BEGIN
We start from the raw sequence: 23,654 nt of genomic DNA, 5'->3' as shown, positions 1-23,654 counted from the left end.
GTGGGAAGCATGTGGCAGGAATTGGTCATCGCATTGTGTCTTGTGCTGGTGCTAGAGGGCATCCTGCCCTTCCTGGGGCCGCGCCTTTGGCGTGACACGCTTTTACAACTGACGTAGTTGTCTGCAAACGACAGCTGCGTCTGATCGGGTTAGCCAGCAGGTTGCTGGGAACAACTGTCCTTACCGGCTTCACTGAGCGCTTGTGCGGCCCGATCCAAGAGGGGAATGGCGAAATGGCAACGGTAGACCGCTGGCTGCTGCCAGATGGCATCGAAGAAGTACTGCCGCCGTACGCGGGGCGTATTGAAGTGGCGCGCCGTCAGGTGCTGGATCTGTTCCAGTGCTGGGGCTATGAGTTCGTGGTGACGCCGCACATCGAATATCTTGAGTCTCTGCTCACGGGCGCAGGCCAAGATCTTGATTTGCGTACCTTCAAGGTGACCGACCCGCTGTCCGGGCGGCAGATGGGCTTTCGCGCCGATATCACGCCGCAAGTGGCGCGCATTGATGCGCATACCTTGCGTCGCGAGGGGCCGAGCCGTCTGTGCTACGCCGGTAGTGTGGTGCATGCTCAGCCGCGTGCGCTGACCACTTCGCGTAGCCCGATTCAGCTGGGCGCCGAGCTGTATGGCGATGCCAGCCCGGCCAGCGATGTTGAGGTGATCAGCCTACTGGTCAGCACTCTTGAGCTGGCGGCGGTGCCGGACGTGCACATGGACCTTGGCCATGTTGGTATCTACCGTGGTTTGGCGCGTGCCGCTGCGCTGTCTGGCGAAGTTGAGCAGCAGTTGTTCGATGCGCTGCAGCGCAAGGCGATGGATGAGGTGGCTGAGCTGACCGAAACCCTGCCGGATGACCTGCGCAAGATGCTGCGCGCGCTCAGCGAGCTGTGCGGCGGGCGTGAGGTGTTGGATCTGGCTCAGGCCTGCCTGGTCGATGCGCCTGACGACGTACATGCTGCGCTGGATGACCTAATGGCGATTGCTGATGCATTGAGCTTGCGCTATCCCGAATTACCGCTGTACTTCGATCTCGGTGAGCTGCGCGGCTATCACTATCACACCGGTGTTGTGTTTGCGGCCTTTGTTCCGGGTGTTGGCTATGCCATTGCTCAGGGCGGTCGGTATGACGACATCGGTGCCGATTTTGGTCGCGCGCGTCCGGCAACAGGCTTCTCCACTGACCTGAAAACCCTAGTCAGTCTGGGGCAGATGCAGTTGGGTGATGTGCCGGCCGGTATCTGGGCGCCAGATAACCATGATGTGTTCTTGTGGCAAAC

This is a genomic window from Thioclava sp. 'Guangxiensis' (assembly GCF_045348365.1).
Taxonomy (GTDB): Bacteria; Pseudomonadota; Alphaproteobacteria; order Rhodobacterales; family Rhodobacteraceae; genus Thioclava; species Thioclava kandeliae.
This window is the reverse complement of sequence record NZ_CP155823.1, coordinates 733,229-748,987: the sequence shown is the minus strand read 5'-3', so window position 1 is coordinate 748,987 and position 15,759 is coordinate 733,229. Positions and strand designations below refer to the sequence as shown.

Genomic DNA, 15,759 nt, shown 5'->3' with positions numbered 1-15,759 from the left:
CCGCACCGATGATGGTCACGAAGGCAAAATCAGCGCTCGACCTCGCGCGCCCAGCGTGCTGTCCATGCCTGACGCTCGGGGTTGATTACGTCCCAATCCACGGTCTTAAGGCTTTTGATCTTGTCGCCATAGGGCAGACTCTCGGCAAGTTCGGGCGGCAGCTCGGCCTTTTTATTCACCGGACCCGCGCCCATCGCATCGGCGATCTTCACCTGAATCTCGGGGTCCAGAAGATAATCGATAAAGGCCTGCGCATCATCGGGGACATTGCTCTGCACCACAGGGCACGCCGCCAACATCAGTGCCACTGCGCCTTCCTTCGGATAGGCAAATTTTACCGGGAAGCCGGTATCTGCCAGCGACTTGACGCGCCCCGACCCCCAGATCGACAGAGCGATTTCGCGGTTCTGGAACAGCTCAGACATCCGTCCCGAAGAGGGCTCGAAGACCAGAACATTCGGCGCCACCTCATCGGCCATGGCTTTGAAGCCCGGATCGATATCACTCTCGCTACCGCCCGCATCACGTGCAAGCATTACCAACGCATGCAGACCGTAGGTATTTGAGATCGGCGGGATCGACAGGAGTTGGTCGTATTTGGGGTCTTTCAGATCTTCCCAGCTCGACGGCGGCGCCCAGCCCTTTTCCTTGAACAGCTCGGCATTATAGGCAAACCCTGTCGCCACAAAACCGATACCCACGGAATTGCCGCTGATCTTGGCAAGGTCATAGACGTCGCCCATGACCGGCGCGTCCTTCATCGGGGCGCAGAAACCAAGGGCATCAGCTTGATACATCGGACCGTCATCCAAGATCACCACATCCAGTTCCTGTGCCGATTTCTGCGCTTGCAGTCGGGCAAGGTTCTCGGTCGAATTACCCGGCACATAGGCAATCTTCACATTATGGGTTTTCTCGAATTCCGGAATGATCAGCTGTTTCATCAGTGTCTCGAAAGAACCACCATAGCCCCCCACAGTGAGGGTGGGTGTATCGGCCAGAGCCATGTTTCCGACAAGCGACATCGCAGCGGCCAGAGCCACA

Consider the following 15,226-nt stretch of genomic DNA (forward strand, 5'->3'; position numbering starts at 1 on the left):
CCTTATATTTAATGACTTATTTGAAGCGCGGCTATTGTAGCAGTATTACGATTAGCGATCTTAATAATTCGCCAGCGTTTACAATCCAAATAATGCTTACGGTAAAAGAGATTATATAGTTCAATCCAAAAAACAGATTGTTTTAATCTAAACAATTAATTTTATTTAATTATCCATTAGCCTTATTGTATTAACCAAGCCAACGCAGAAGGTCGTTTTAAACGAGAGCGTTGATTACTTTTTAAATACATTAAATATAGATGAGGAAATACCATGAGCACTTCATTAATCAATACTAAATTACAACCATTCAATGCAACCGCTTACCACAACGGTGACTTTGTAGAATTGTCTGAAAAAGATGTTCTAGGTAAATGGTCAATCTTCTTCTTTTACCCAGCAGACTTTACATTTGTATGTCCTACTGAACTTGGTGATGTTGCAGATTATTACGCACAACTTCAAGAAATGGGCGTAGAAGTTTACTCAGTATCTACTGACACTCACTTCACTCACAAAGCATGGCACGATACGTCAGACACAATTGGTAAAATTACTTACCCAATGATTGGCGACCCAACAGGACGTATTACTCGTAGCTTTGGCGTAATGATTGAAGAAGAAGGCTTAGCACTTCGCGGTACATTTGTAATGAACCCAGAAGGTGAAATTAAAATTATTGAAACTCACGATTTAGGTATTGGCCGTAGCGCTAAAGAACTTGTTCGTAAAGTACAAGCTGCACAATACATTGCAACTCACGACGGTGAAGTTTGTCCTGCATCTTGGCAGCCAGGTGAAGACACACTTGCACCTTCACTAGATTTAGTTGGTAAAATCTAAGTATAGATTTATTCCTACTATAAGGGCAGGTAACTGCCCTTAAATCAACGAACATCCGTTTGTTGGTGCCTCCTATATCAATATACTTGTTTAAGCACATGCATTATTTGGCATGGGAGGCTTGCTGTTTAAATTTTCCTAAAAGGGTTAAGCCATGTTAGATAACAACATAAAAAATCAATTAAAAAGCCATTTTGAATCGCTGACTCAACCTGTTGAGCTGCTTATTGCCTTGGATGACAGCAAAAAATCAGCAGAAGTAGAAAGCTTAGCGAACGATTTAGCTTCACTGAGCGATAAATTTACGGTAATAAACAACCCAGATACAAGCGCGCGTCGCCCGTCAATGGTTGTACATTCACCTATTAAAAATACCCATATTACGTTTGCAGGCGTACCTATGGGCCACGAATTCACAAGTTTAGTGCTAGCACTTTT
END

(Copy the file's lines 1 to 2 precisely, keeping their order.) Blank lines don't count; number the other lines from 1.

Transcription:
We start from the raw sequence: 23,654 nt of genomic DNA, 5'->3' as shown, positions 1-23,654 counted from the left end.
GTGGGAAGCATGTGGCAGGAATTGGTCATCGCATTGTGTCTTGTGCTGGTGCTAGAGGGCATCCTGCCCTTCCTGGGGCCGCGCCTTTGGCGTGACACGCTTTTACAACTGACGTAGTTGTCTGCAAACGACAGCTGCGTCTGATCGGGTTAGCCAGCAGGTTGCTGGGAACAACTGTCCTTACCGGCTTCACTGAGCGCTTGTGCGGCCCGATCCAAGAGGGGAATGGCGAAATGGCAACGGTAGACCGCTGGCTGCTGCCAGATGGCATCGAAGAAGTACTGCCGCCGTACGCGGGGCGTATTGAAGTGGCGCGCCGTCAGGTGCTGGATCTGTTCCAGTGCTGGGGCTATGAGTTCGTGGTGACGCCGCACATCGAATATCTTGAGTCTCTGCTCACGGGCGCAGGCCAAGATCTTGATTTGCGTACCTTCAAGGTGACCGACCCGCTGTCCGGGCGGCAGATGGGCTTTCGCGCCGATATCACGCCGCAAGTGGCGCGCATTGATGCGCATACCTTGCGTCGCGAGGGGCCGAGCCGTCTGTGCTACGCCGGTAGTGTGGTGCATGCTCAGCCGCGTGCGCTGACCACTTCGCGTAGCCCGATTCAGCTGGGCGCCGAGCTGTATGGCGATGCCAGCCCGGCCAGCGATGTTGAGGTGATCAGCCTACTGGTCAGCACTCTTGAGCTGGCGGCGGTGCCGGACGTGCACATGGACCTTGGCCATGTTGGTATCTACCGTGGTTTGGCGCGTGCCGCTGCGCTGTCTGGCGAAGTTGAGCAGCAGTTGTTCGATGCGCTGCAGCGCAAGGCGATGGATGAGGTGGCTGAGCTGACCGAAACCCTGCCGGATGACCTGCGCAAGATGCTGCGCGCGCTCAGCGAGCTGTGCGGCGGGCGTGAGGTGTTGGATCTGGCTCAGGCCTGCCTGGTCGATGCGCCTGACGACGTACATGCTGCGCTGGATGACCTAATGGCGATTGCTGATGCATTGAGCTTGCGCTATCCCGAATTACCGCTGTACTTCGATCTCGGTGAGCTGCGCGGCTATCACTATCACACCGGTGTTGTGTTTGCGGCCTTTGTTCCGGGTGTTGGCTATGCCATTGCTCAGGGCGGTCGGTATGACGACATCGGTGCCGATTTTGGTCGCGCGCGTCCGGCAACAGGCTTCTCCACTGACCTGAAAACCCTAGTCAGTCTGGGGCAGATGCAGTTGGGTGATGTGCCGGCCGGTATCTGGGCGCCAGATAACCATGATGTGTTCTTGTGGCAAAC